It is now becoming more popular for people to produce food from their garden pond in addition to its use as a luxury, aesthetic addition to a garden, so it is no surprise that trout as pet fish are rising in popularity for a seemingly unusual addition to a garden pond.
Whilst being able to produce food out of your own garden pond is practical and perhaps money saving, there are lots of potential problems to consider when considering keeping trout, due to their many requirements and their temperament in general. Therefore, if you are wondering whether these cold water fish will make a great addition to your koi pond or garden pond in general, here is some essential information on trout and keeping them in a garden pond.
Trout in your Garden Pond
Trout require a large, deep pond due to their low upper lethal temperature limit (this means that they do not tolerate high heat very well). A pond with these qualities will provide areas of refuge for the fish to seek out in order to stay cool enough. In addition, trout have a high oxygen requirement and a low tolerance for ammonia. However, the good news is, aeration and a standard koi filtration system should get around this. Ensuring that you are careful not to overstock your pond is also important for the wellbeing of the trout to make sure that they retain their preferable lower body temperature at all times.
In terms of temperament, trout are wild and predatory cold water fish. This can pose problems in a pond, as trout of any size will fin-nip, which could lead to fish deformities and even deaths over time as the recipient fish will become stressed. Koi, however, are not predatory fish and will therefore live peacefully amongst themselves in a pond.
On the other hand, given an adequate setup, trout could make a fantastic addition to your garden pond. Trout would thrive in a large, deep, low density pond with good aeration and filtration, with the added bonus that when grown on, they would make a lovely fresh meal as well as a pretty fish to admire in the pond during the process. Trout flesh is considered to be tasty generally, despite being fairly bony, but the diet of the trout influences its taste. For example, a trout brought up on a crustacean based diet is considered tastier than a trout raised on an insect-based diet. This may be something to consider if you are planning to eat your trout.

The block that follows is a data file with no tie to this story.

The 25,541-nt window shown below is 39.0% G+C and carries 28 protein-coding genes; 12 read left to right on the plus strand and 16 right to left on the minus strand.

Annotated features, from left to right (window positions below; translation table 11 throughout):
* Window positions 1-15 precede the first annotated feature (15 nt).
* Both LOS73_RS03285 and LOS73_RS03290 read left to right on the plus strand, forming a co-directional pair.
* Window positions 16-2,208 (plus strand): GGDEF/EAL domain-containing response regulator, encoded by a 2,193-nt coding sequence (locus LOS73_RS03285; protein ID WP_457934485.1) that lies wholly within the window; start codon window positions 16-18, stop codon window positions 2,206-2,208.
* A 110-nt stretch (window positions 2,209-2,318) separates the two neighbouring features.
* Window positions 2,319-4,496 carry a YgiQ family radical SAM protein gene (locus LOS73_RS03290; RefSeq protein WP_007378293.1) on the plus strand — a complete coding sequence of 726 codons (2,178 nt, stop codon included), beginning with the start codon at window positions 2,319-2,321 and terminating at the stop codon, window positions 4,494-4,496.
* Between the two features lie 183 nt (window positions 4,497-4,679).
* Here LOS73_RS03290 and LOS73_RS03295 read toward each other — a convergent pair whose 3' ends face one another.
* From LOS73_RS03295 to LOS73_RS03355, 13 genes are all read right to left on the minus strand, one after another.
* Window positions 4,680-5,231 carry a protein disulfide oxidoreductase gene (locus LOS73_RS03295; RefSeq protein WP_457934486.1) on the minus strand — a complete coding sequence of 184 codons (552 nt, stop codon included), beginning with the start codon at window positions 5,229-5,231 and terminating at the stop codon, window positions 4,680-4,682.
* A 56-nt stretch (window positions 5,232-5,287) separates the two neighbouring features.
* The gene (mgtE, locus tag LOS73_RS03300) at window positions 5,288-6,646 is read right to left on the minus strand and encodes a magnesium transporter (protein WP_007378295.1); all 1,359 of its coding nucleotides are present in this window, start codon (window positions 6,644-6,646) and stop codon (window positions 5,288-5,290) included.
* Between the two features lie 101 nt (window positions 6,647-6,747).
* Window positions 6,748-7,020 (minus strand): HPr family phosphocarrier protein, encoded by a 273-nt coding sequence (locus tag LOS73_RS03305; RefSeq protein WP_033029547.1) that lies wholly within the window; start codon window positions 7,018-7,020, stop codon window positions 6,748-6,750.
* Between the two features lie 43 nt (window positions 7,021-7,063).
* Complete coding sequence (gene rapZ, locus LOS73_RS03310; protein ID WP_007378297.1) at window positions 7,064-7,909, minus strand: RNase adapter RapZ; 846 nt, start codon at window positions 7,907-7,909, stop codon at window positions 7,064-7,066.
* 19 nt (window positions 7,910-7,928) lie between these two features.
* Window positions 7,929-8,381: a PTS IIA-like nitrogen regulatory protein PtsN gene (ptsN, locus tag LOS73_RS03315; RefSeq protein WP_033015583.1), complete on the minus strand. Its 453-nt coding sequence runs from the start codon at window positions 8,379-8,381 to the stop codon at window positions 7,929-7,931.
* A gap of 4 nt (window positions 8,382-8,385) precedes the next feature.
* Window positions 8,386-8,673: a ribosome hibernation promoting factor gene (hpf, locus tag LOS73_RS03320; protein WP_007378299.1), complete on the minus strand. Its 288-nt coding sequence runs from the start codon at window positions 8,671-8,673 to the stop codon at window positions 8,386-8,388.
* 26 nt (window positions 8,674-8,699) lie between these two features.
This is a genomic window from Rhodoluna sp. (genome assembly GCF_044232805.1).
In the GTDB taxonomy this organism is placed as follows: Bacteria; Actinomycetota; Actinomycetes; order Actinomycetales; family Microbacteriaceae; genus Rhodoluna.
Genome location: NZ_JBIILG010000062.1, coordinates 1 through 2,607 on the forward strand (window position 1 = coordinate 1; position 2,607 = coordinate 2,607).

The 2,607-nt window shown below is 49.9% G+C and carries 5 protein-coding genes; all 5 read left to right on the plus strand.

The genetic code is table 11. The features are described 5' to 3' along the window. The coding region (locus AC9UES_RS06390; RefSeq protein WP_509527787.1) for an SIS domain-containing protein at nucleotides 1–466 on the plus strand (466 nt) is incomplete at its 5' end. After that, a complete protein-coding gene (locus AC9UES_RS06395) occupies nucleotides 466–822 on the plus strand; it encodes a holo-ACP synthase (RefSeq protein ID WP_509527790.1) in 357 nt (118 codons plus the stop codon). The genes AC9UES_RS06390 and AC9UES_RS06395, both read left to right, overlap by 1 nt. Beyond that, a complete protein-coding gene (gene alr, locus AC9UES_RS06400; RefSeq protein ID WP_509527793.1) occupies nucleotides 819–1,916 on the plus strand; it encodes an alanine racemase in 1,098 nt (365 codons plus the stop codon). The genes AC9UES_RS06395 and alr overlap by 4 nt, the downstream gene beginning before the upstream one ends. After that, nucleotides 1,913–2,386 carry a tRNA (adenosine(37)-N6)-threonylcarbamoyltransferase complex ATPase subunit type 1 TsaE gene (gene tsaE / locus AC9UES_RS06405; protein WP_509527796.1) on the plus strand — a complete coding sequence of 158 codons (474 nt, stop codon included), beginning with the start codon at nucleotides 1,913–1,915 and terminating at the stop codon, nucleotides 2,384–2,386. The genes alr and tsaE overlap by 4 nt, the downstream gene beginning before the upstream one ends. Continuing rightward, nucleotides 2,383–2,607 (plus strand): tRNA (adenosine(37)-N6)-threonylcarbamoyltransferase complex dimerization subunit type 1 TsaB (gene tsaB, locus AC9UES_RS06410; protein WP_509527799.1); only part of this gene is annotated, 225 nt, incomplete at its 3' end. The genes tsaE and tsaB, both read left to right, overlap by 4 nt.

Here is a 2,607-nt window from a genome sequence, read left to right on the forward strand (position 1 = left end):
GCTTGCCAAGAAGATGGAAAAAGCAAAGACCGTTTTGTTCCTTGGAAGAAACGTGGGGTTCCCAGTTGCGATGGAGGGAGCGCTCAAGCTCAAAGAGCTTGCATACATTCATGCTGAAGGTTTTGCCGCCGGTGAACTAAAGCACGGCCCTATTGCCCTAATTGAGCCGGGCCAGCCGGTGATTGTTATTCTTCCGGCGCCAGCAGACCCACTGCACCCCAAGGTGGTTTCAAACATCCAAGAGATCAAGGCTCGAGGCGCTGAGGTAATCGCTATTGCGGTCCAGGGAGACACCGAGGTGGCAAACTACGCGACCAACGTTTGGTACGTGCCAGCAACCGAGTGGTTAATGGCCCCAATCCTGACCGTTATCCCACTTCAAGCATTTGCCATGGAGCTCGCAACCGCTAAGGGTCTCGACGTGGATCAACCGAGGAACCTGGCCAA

Trout in the wild:
For the most part, wild trout live exclusively in freshwater lakes and rivers, meaning that a pond habitat meeting the trout’s specific requirements would be a fairly natural environment for them in captivity. There is an abundance of varying patterns and colourations within the species, depending on sub-species and environment. The trout’s colourations primarily act as a camouflage, adapting to each new environment, which could be a disadvantage in captivity purely from an aesthetic point of view when compared to the colourations of the koi carp for example. Koi are known for their vivid, prominent colourations and markings, whereas trout are not generally regarded as particularly colourful cold water fish. The good news is that trout in lakes or smaller streams tend to have more vivid colourations in general, meaning that in a pond environment they may show more pronounced colour and markings, but not necessarily to the standard of a koi carp.
Trout or Koi Carp?
To answer this question, it is best to look at what you intend to use your pond for. Do you want your pond’s purpose to be fully observational and aesthetic? Or would you like the added practicality of being able to produce food out of your pond whilst compromising on the visual quality of the fish?
Firstly, keeping trout and koi carp in the same pond could be problematic in many ways. As briefly mentioned earlier in the article, whilst both species of fish require a very similar filtration setup, the trout’s wild and predatory nature will mean that your koi will not be particularly safe. The koi will likely be subject to fin nipping and predatory behaviour which will stress them out and possibly lead to deformations, affecting their visual quality (a large issue to consider for a fish which is primarily in a pond for aesthetics).
Therefore, the easiest and safest solution to this problem would be to pick one species of fish to keep in your garden pond. If you would prefer to be able to eat the fish in your pond, perhaps trout would be superior, provided that you do not mind compromising on the quality of colourations and markings, and given the correct pond requirements. However, if you simply desire pet fish to be observed and add an abundance of aesthetic quality to your garden, koi would be the obvious choice, due to their popularity for being beautiful and relatively easy to look after fish with little to no prey drive.